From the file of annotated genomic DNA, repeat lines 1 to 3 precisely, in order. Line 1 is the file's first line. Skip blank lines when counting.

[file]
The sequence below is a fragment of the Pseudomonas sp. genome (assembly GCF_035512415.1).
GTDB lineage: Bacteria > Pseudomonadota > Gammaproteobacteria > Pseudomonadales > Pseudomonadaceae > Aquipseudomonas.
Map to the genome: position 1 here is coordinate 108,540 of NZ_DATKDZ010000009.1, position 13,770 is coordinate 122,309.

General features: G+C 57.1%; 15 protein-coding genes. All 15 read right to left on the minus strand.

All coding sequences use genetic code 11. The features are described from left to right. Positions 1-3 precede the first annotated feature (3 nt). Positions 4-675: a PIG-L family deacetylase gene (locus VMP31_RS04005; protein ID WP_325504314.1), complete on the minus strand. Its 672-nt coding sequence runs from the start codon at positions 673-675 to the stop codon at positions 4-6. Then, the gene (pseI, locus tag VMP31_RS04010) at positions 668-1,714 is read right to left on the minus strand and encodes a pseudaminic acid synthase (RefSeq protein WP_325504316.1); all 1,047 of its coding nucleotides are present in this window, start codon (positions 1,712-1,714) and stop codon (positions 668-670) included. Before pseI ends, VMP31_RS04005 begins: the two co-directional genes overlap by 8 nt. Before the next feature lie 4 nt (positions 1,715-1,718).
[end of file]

The sequence below is a fragment of the Pseudomonas sp. genome (assembly GCF_035512415.1).
GTDB lineage: Bacteria > Pseudomonadota > Gammaproteobacteria > Pseudomonadales > Pseudomonadaceae > Aquipseudomonas.
Map to the genome: position 1 here is coordinate 108,540 of NZ_DATKDZ010000009.1, position 13,770 is coordinate 122,309.